Private Schools Column

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Minnesota's tuition tax deduction has had little effect on parents' decisions to send their children to private or public schools, according to the preliminary results of research presented late last month at the Institute for Research on Educational Finance and Governance at Stanford University.

"While exerting little effect on parental choice," the researchers, Linda Darling-Hammond and Sheila Nataraj Kirby write in "Public Policy and Private Choice: The Case of Minnesota," "the deduction disproportionately benefits private-school parents and higher-income and higher-educated households."

The Minnesota law allows parents an income-tax deduction of up to $1,190 for educational expenses at private or public elementary and secondary schools. Because the U.S. Supreme Court has upheld the constitutionality of the tax deduction, the Minnesota law has become a model for groups in other states that wish to promote aid to families with children in independent and parochial schools.

Although 30 percent of the 339 public-school parents surveyed said that they were "very likely" or "somewhat likely" to send their children to private schools under the state's tuition tax-deduction program, whether these householdswould make the transfer in reality is "debatable" primarily due to limitations of the tax-deducation program, the researchers found.

In order to take advantage of the deduction, households must pay taxes and itemize deductions. They also must be willing to assume direct costs for tuition and other expenses before they can recoup a small portion of these expenses at a much later date. In addition, there may be some confusion about the nature of the tax deduction, the researchers found. "The fact is that this is a deduction, not a tax credit, and the actual value will vary across households," according to their report.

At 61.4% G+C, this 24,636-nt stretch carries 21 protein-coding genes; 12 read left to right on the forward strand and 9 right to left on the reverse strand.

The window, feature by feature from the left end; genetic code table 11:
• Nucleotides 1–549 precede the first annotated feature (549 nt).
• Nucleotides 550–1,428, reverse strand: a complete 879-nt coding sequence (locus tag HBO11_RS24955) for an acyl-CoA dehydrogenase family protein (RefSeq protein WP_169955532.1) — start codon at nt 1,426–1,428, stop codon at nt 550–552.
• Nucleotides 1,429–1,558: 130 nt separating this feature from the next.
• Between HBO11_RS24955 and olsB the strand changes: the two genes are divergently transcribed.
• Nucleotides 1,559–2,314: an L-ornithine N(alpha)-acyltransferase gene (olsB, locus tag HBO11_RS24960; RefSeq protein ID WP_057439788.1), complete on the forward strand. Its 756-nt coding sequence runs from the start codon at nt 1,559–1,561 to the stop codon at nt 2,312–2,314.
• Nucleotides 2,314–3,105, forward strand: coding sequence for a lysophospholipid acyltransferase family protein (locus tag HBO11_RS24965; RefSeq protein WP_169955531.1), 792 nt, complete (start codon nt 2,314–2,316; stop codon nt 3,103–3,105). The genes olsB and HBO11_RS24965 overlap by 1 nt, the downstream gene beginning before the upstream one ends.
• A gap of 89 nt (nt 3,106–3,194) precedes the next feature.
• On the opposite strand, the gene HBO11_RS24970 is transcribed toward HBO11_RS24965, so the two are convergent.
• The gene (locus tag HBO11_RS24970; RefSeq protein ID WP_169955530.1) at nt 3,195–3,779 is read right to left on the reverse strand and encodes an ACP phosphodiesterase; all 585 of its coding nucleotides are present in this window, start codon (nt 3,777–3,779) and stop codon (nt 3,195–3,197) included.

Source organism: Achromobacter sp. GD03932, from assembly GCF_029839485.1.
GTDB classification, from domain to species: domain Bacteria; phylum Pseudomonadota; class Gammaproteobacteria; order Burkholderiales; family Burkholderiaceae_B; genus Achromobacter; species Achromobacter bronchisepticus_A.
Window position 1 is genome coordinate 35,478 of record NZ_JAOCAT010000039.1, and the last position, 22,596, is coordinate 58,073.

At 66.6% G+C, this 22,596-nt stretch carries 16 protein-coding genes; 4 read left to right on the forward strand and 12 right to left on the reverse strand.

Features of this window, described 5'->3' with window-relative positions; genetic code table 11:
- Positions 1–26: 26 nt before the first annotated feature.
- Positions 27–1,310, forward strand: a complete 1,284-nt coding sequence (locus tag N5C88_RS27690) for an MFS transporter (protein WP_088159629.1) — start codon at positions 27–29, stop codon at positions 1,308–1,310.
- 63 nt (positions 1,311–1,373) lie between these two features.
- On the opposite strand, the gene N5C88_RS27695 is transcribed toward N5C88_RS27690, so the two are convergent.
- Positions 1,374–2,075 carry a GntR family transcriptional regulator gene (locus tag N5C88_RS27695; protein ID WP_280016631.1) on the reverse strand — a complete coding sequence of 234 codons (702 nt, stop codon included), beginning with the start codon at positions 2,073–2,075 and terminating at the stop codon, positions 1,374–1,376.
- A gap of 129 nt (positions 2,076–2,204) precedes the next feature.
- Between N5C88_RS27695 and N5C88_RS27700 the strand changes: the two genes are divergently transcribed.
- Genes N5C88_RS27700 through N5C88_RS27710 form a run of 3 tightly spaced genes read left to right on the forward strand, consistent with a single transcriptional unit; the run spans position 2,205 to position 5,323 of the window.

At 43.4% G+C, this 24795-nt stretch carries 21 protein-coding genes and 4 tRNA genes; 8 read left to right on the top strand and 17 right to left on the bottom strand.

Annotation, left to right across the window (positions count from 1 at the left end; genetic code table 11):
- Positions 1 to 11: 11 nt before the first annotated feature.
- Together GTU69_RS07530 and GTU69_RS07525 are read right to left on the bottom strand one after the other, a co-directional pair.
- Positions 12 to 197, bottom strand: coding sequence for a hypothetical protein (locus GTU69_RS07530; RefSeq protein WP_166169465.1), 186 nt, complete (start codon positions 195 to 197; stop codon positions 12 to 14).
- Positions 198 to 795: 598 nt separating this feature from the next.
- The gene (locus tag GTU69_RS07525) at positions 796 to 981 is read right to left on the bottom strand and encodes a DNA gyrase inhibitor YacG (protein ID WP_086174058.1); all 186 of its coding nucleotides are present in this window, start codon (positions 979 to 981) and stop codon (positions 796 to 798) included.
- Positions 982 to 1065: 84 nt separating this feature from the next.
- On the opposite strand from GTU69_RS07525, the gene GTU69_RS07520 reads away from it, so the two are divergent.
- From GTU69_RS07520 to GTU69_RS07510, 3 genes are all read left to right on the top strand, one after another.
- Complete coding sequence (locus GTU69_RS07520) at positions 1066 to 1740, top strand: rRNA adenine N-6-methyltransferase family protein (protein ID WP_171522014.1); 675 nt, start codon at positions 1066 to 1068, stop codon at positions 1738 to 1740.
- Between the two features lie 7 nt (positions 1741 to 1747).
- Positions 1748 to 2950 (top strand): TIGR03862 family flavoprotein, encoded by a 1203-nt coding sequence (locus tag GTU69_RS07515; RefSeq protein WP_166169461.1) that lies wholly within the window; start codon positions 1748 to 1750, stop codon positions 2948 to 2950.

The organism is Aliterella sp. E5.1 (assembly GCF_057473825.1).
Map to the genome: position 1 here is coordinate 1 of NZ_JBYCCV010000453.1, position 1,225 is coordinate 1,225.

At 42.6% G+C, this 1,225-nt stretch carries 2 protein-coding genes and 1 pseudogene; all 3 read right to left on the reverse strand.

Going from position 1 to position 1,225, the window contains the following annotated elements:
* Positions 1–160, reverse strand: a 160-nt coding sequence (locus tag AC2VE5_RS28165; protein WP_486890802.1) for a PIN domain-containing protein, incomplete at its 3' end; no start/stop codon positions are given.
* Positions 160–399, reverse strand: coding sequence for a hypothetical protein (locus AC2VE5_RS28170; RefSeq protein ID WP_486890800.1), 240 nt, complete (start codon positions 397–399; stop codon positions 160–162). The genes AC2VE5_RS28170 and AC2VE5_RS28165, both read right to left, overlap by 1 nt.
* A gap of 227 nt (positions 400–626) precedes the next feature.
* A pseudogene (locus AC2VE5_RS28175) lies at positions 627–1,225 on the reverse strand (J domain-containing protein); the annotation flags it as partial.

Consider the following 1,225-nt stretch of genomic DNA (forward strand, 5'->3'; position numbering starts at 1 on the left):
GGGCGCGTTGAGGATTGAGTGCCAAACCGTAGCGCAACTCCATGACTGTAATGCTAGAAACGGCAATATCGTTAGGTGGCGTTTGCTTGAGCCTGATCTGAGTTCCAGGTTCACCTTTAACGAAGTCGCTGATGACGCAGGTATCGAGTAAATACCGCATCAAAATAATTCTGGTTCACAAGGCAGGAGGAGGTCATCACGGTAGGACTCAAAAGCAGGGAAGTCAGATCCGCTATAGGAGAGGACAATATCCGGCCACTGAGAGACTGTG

The research was conducted by the Rand Corporation, a research organization based in Santa Monica, Calif., and was supported by a grant from the National Institute of Education.

The Archdiocese of Philadelphia last month received a $1-million grant from the J. Howard Pew Freedom Trust to reduce energy costs in its 13 high schools.

It is the second grant the archdiocese has received for such purposes from the Philadelphia foundation. A $5-million grant was awarded in 1981.

According to Barbara Gary, director of the Business Leadership Organized for Catholic schools, the funds will be used to improve the heating and electrical systems in the schools and to institute a regular maintenance program for the systems.

Improvements made with the initial grant already have cut energy costs by $300,000 in one year and will save the schools more than $2 million over the next five years, said Msgr. Paul Curran, vicar for Catholic education in Philadelphia.--cc

Vol. 04, Issue 11

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